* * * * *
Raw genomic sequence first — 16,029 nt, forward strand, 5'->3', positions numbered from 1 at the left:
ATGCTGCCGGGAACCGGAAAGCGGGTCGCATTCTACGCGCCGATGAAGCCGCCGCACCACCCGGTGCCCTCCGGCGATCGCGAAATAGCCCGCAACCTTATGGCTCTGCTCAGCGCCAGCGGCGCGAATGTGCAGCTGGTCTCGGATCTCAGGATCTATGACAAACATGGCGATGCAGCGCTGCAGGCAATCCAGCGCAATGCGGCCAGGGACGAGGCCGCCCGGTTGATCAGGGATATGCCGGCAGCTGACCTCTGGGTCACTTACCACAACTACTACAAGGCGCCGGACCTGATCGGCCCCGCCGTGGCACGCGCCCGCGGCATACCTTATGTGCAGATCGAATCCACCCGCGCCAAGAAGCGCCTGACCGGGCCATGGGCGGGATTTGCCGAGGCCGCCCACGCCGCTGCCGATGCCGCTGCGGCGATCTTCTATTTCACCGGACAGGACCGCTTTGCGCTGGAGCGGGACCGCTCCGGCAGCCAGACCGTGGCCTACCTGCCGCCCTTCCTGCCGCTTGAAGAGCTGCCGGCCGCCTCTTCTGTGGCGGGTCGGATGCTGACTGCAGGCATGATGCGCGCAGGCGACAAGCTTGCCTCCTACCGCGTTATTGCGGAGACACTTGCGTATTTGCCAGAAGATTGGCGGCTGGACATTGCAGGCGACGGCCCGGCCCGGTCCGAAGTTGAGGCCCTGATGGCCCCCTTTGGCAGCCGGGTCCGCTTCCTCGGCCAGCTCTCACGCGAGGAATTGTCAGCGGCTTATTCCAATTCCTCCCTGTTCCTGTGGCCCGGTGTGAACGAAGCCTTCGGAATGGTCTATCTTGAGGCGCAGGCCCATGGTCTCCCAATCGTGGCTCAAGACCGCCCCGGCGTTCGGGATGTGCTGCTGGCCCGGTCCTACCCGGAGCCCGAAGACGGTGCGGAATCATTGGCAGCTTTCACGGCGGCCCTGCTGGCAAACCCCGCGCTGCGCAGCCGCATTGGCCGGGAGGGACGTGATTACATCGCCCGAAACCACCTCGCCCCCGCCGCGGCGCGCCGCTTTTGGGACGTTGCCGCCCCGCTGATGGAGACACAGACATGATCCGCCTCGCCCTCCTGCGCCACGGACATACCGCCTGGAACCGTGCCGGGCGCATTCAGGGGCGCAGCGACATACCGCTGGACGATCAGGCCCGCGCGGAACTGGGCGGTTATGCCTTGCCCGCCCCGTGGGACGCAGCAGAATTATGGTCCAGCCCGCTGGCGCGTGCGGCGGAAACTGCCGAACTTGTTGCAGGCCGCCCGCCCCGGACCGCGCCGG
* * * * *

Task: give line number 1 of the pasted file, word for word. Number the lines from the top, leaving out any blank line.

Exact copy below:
Raw genomic sequence first — 16,029 nt, forward strand, 5'->3', positions numbered from 1 at the left: